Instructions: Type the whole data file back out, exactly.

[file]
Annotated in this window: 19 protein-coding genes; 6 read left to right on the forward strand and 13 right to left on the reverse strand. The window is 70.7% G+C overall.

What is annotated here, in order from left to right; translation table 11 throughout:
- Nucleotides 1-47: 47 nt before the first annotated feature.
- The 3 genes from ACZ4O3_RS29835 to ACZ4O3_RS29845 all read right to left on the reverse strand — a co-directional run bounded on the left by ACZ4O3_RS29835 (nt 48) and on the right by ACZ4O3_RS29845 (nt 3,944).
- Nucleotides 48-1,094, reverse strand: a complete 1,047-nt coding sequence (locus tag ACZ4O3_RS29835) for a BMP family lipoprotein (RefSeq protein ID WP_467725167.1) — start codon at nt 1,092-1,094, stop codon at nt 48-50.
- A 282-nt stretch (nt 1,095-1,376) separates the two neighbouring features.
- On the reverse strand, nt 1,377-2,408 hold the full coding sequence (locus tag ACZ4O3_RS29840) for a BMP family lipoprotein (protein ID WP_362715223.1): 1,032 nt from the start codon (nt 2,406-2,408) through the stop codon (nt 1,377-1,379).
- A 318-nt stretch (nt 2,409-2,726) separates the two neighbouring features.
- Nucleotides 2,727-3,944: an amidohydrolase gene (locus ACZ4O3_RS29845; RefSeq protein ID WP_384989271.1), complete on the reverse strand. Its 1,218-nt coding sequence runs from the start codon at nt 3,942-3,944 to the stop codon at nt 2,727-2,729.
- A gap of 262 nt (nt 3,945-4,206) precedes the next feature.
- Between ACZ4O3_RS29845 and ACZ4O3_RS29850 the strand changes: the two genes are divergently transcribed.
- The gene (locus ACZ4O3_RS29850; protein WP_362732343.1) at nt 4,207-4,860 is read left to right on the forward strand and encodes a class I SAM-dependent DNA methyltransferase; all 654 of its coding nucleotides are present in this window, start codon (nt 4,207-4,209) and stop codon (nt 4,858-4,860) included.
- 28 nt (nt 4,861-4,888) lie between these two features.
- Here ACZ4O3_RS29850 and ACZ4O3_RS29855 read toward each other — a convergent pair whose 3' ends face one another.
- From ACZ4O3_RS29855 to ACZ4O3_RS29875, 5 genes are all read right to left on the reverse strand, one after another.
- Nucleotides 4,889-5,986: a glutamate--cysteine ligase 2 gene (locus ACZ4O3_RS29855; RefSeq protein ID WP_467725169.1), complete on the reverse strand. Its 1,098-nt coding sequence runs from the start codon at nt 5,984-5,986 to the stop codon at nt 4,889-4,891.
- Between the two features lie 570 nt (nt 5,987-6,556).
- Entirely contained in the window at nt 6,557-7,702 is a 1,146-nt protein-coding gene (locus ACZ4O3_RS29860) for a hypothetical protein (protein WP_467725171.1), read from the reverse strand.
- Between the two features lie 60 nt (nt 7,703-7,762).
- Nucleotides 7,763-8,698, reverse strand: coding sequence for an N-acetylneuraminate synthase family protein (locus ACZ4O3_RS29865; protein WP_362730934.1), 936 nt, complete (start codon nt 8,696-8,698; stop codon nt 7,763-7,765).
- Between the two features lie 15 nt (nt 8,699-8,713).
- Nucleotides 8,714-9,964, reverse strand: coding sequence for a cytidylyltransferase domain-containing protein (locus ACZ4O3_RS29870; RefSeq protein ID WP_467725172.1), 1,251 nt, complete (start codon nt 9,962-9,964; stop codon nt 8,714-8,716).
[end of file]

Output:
Annotated in this window: 19 protein-coding genes; 6 read left to right on the forward strand and 13 right to left on the reverse strand. The window is 70.7% G+C overall.

What is annotated here, in order from left to right; translation table 11 throughout:
- Nucleotides 1-47: 47 nt before the first annotated feature.
- The 3 genes from ACZ4O3_RS29835 to ACZ4O3_RS29845 all read right to left on the reverse strand — a co-directional run bounded on the left by ACZ4O3_RS29835 (nt 48) and on the right by ACZ4O3_RS29845 (nt 3,944).
- Nucleotides 48-1,094, reverse strand: a complete 1,047-nt coding sequence (locus tag ACZ4O3_RS29835) for a BMP family lipoprotein (RefSeq protein ID WP_467725167.1) — start codon at nt 1,092-1,094, stop codon at nt 48-50.
- A 282-nt stretch (nt 1,095-1,376) separates the two neighbouring features.
- On the reverse strand, nt 1,377-2,408 hold the full coding sequence (locus tag ACZ4O3_RS29840) for a BMP family lipoprotein (protein ID WP_362715223.1): 1,032 nt from the start codon (nt 2,406-2,408) through the stop codon (nt 1,377-1,379).
- A 318-nt stretch (nt 2,409-2,726) separates the two neighbouring features.
- Nucleotides 2,727-3,944: an amidohydrolase gene (locus ACZ4O3_RS29845; RefSeq protein ID WP_384989271.1), complete on the reverse strand. Its 1,218-nt coding sequence runs from the start codon at nt 3,942-3,944 to the stop codon at nt 2,727-2,729.
- A gap of 262 nt (nt 3,945-4,206) precedes the next feature.
- Between ACZ4O3_RS29845 and ACZ4O3_RS29850 the strand changes: the two genes are divergently transcribed.
- The gene (locus ACZ4O3_RS29850; protein WP_362732343.1) at nt 4,207-4,860 is read left to right on the forward strand and encodes a class I SAM-dependent DNA methyltransferase; all 654 of its coding nucleotides are present in this window, start codon (nt 4,207-4,209) and stop codon (nt 4,858-4,860) included.
- 28 nt (nt 4,861-4,888) lie between these two features.
- Here ACZ4O3_RS29850 and ACZ4O3_RS29855 read toward each other — a convergent pair whose 3' ends face one another.
- From ACZ4O3_RS29855 to ACZ4O3_RS29875, 5 genes are all read right to left on the reverse strand, one after another.
- Nucleotides 4,889-5,986: a glutamate--cysteine ligase 2 gene (locus ACZ4O3_RS29855; RefSeq protein ID WP_467725169.1), complete on the reverse strand. Its 1,098-nt coding sequence runs from the start codon at nt 5,984-5,986 to the stop codon at nt 4,889-4,891.
- Between the two features lie 570 nt (nt 5,987-6,556).
- Entirely contained in the window at nt 6,557-7,702 is a 1,146-nt protein-coding gene (locus ACZ4O3_RS29860) for a hypothetical protein (protein WP_467725171.1), read from the reverse strand.
- Between the two features lie 60 nt (nt 7,703-7,762).
- Nucleotides 7,763-8,698, reverse strand: coding sequence for an N-acetylneuraminate synthase family protein (locus ACZ4O3_RS29865; protein WP_362730934.1), 936 nt, complete (start codon nt 8,696-8,698; stop codon nt 7,763-7,765).
- Between the two features lie 15 nt (nt 8,699-8,713).
- Nucleotides 8,714-9,964, reverse strand: coding sequence for a cytidylyltransferase domain-containing protein (locus ACZ4O3_RS29870; RefSeq protein ID WP_467725172.1), 1,251 nt, complete (start codon nt 9,962-9,964; stop codon nt 8,714-8,716).